President Obama is going on a campaign this week, pushing Congress to spend on national infrastructure — the roads, rails and bike paths that Americans use every day. My colleague Greg Sargent speculates that, “The looming battle over infrastructure — particularly in the short term, over the fate of the Highway Trust Fund — could provide a particularly stark example of GOP anti-government sentiment colliding with reality.”
That might be so. But Obama hasn’t been realistic with the public, either. As in so many areas of policy, pointing out that the president’s position on infrastructure is better than most Republicans’ does not mean that his stance is great, and he doesn’t deserve the political points he is expecting.
Yes, Obama is right about one thing: There are good reasons to divert money into transportation, starting with the fact that the Highway Trust Fund is running dangerously low on cash, threatening building projects in the height of construction season. As part of its infrastructure campaign this week, the White House produced a report rehearsing the reasons to think that infrastructure spending — making it easier for people and goods to get from point A to point B — helps the economy.
The president is right about another thing: Congress should approve long-term infrastructure funding, enabling transportation officials to plan and finance big, multi-year projects and giving contractors confidence that funding will come through years down the road. The perpetual transportation funding crises the country has gone through can only discourage competitive bidding for government contracts.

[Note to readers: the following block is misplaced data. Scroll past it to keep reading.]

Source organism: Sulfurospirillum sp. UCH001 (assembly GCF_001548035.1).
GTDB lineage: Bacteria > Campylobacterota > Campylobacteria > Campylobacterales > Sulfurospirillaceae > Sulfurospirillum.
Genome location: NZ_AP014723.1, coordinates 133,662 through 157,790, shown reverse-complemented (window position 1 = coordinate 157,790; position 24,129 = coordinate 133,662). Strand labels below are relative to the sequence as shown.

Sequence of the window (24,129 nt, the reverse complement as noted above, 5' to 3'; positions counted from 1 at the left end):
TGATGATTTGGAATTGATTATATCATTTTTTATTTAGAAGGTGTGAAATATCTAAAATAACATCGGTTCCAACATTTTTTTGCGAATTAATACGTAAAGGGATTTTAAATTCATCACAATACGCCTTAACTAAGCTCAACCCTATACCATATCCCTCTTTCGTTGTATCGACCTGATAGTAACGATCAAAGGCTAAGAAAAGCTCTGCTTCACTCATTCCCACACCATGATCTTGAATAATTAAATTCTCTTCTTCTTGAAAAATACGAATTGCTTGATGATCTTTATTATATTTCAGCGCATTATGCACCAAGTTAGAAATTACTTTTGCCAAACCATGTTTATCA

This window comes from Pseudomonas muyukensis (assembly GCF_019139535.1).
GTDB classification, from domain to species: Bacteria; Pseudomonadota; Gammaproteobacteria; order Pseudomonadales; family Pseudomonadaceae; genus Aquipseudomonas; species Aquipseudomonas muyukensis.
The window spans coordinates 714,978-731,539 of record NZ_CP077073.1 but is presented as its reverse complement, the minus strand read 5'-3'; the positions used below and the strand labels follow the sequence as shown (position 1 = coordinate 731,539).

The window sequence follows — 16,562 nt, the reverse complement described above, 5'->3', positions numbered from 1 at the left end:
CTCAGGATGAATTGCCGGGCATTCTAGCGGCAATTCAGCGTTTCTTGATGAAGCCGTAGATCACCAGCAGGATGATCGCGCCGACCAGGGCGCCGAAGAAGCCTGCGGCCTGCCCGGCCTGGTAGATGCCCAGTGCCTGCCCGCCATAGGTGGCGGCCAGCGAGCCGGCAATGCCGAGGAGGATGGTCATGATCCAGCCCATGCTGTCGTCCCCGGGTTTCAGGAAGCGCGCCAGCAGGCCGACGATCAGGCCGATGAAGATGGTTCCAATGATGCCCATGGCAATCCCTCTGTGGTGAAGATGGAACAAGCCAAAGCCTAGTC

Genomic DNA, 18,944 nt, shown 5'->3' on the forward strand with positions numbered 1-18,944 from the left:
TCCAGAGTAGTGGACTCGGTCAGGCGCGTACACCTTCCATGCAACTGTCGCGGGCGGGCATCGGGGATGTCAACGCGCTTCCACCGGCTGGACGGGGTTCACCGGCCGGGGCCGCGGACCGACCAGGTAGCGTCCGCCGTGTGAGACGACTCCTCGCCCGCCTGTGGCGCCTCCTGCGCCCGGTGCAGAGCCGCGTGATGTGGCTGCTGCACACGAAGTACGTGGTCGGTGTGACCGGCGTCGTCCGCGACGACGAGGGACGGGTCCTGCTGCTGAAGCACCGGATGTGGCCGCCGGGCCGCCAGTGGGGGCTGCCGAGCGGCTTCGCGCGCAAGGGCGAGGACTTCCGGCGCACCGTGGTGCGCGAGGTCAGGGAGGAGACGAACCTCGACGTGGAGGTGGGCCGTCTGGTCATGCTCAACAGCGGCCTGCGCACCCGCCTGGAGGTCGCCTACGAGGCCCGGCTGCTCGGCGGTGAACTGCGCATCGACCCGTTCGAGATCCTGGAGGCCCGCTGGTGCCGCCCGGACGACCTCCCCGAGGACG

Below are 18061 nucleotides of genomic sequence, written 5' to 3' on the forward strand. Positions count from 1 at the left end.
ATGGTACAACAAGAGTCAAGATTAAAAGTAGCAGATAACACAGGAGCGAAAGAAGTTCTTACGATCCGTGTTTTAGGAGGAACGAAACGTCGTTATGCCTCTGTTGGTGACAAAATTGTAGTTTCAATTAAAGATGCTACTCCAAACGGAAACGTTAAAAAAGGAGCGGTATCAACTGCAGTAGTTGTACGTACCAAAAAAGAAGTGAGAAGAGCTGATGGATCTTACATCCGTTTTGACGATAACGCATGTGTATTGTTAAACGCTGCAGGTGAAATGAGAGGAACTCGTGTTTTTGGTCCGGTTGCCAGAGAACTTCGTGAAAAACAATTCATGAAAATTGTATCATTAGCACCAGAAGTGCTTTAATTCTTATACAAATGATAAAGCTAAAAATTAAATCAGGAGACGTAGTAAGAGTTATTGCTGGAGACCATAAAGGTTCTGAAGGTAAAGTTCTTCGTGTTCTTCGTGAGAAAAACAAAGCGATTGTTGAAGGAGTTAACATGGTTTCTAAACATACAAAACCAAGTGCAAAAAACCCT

For both of these reasons, Obama has proposed devoting $302 billion to transportation over four years, while Congress seems unable to plan more than several months ahead.
But the biggest problem in transportation policy is that the fair, efficient, self-sustaining system that worked for decades is now broken, and politicians have been too cowardly to fix it. Count Obama among them. The gasoline tax used to fill the coffers of the Highway Trust Fund. That made sense: Those who use the roads should pay for them. But lawmakers haven’t raised the gas tax since 1993, and the president isn’t asking them to. Instead, he has proposed taking a one-time windfall from a hypothetical corporate tax reform and driving it into infrastructure. Then what? After four years, the country would have to scrounge around for transportation money again. Obama isn’t proposing to fix the system. He’s proposing to buy the country a few good years and leave it to the next president to figure out how to shore up the system again.
Sen. Bob Corker (R-Tenn.) and Sen. Chris Murphy (D-Conn.) proposed a simple gas-tax increase last month, and they would like to see the tax level indexed to keep up with inflation. Rep. Earl Blumenauer (D-Ore.) last year proposed his own gas tax hike and indexing proposal. The administration hasn’t opposed these plans. It hasn’t said much good about them, either. Yet if anyone should be lecturing Congress on transportation infrastructure — if anyone deserves points for taking the right stand on the issue — it’s these guys.